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  • Writer's pictureJack Mullaney

Tag, You're "It"

Remember playing tag?

Nobody wanted to be "it". In this case, we preferred the role of the prey, rather than the predator.

But, what if the roles were switched, and everyone else chased the one person who was "it"? Being the predator would be more fun.

That's because tag brings out our tribal need to fit in, or belong. The aversion to being "it" has nothing to do with a preference to chase or be chased.

It's that being "it" is lonely.

It's exposing. It puts the person who's "it" on one side, and everyone else on the other.

Just as nobody wants to be "it" in tag, I think there's also an aversion to being "it" on the track.

There's a fear of going for it, and having everyone chase you.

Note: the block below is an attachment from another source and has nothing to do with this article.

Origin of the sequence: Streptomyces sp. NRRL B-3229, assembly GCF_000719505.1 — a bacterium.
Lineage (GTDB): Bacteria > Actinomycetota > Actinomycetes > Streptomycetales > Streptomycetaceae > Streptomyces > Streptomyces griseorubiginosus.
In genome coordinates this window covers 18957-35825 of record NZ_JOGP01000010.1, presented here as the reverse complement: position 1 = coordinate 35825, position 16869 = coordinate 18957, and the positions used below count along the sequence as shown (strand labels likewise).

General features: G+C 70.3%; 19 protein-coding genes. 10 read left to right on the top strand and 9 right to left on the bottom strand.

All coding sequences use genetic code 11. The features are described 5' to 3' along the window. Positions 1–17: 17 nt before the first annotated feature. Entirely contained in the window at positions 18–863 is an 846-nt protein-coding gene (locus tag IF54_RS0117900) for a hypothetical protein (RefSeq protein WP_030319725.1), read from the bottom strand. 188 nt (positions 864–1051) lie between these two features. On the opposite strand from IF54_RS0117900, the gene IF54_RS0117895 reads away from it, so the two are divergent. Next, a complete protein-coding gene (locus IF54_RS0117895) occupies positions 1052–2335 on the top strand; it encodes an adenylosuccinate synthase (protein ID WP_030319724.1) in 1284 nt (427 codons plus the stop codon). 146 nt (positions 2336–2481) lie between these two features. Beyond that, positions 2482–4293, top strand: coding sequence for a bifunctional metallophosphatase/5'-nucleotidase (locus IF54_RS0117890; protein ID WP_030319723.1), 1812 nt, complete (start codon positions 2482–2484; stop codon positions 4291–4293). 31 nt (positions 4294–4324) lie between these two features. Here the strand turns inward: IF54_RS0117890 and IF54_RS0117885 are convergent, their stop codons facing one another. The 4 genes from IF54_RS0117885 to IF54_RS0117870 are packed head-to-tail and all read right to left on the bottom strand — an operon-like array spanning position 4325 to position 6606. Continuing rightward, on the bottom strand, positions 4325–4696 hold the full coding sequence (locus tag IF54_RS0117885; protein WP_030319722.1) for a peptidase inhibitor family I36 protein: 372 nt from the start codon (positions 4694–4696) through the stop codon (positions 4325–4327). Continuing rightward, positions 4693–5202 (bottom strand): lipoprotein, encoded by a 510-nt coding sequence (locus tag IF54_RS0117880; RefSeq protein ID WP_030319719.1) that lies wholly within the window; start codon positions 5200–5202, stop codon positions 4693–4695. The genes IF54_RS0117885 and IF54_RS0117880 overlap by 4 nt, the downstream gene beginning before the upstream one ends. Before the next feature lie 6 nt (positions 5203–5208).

There's also a fear of being dropped, and having to chase everyone.

Being "it" is not comfortable in track, whether out ahead or way behind. But being "it" is where you learn.

Pippa Grange, a sport psychologist who previously worked with the England national soccer team, had a good way of putting the aversion to being "it."

"Part of what it takes to be courageous is overcoming the constant battle between the desire for what we want and the fear of failure," She said, "Most of us don't expose ourselves because we are fearful."

Some of us never make that move to the lead because we fear being caught.

Others never get on the line because they fear not catching anyone.

But just like the game of tag, taking your turn being "it" is part of becoming a better distance runner. You learn your limits (on both sides) when you're the outlier.

So get on that line. Make that move.

You're "it".

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